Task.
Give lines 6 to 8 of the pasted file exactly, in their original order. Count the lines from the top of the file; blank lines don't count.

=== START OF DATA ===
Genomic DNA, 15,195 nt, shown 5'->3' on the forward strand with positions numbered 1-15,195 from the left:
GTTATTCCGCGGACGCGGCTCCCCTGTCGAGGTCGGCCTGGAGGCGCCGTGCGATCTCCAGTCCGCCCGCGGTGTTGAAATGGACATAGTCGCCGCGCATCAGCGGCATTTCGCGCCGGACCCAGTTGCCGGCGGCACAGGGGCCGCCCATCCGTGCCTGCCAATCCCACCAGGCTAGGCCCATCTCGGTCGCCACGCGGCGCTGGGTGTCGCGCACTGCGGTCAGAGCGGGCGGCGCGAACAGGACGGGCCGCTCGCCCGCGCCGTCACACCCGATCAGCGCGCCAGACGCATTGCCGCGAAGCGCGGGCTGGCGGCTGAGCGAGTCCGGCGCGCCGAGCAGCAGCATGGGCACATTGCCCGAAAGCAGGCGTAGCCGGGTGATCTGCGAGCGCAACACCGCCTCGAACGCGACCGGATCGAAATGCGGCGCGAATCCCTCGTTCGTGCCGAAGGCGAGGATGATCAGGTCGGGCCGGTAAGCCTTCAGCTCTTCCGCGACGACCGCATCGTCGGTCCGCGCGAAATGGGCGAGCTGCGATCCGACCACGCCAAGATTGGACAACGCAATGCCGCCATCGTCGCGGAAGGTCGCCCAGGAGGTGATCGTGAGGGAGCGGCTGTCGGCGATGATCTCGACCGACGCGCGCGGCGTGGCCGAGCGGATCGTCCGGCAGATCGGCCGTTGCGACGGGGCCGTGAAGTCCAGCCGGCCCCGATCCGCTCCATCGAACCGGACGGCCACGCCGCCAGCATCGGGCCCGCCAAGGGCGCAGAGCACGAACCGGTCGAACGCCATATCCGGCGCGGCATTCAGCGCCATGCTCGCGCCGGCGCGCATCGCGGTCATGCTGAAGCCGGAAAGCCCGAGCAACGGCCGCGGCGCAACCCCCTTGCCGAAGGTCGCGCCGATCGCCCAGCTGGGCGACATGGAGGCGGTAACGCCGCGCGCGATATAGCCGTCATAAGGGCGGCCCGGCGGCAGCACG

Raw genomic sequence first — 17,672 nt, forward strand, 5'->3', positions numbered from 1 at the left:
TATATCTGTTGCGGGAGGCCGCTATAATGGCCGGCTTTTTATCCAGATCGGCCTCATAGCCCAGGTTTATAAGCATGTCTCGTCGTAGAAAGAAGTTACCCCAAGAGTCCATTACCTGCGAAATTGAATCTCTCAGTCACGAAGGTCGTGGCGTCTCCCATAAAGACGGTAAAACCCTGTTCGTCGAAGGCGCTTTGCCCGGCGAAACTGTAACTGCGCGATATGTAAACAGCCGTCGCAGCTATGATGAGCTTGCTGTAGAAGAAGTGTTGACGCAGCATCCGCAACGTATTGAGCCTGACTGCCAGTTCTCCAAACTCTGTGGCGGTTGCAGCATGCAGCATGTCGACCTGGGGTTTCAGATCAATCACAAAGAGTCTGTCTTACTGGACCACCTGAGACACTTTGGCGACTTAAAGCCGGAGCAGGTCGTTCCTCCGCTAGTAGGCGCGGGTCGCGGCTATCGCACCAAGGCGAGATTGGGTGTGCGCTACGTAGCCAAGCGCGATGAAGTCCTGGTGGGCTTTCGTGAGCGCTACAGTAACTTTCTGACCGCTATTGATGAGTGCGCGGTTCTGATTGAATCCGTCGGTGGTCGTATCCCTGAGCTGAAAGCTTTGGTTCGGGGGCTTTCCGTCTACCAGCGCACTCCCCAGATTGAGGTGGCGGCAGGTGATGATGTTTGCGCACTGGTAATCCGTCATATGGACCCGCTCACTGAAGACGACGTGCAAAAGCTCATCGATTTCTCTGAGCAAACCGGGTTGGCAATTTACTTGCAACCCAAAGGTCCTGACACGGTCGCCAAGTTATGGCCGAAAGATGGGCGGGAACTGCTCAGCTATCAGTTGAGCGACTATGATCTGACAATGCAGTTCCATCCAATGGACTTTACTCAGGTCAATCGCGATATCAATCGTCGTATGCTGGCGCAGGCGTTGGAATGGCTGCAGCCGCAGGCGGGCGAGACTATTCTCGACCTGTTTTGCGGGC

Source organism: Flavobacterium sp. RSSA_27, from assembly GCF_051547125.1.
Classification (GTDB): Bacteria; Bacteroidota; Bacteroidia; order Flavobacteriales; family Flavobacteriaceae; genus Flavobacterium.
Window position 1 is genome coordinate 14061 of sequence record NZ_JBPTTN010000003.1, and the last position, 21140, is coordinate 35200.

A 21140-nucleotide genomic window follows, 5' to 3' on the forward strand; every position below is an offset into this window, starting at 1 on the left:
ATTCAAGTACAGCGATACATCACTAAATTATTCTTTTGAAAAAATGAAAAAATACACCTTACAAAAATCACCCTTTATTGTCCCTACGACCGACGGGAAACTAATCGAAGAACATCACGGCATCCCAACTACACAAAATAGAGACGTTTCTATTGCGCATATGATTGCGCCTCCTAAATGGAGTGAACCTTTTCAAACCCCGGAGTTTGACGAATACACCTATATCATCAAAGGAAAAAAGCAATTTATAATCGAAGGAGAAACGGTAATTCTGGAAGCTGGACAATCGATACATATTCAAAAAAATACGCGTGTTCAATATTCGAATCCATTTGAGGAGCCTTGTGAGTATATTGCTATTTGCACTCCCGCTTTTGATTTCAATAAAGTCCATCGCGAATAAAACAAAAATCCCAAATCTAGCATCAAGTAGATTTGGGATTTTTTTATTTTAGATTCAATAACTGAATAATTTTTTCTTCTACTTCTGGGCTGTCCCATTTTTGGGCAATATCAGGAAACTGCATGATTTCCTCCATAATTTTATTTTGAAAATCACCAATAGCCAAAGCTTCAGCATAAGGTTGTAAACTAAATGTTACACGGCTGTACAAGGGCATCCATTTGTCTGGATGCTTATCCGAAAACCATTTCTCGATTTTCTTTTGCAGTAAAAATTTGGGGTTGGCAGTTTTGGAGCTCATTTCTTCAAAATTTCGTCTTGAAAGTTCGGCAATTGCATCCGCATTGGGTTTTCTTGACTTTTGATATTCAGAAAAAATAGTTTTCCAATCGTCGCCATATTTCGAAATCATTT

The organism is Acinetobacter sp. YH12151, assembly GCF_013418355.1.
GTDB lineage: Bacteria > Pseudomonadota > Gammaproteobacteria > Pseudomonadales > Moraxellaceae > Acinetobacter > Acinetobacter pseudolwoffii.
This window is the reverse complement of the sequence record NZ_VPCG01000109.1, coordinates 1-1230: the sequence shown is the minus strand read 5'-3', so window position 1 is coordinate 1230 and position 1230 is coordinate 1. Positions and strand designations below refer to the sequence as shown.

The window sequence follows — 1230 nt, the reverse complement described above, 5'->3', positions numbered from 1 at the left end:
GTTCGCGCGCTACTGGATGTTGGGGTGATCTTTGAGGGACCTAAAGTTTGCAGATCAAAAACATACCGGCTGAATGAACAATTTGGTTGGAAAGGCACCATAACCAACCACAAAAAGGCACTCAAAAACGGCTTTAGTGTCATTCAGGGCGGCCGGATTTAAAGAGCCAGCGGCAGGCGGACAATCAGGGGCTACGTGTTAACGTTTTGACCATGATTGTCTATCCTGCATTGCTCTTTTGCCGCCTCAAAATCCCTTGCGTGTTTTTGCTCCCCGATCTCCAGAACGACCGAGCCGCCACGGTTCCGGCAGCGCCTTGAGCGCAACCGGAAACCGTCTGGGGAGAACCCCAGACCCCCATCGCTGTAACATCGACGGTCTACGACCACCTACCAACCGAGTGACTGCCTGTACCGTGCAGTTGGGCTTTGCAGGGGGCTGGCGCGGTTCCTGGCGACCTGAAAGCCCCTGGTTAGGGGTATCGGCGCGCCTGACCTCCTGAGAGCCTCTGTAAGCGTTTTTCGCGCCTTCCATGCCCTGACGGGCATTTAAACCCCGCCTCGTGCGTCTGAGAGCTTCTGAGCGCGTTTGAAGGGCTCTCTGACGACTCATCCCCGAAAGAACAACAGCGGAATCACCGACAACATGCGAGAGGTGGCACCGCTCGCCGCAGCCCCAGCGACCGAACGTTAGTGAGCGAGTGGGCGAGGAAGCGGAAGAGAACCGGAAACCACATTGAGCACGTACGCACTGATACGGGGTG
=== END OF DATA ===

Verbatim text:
Classification (GTDB): Bacteria; Bacteroidota; Bacteroidia; order Flavobacteriales; family Flavobacteriaceae; genus Flavobacterium.
Window position 1 is genome coordinate 14061 of sequence record NZ_JBPTTN010000003.1, and the last position, 21140, is coordinate 35200.

A 21140-nucleotide genomic window follows, 5' to 3' on the forward strand; every position below is an offset into this window, starting at 1 on the left: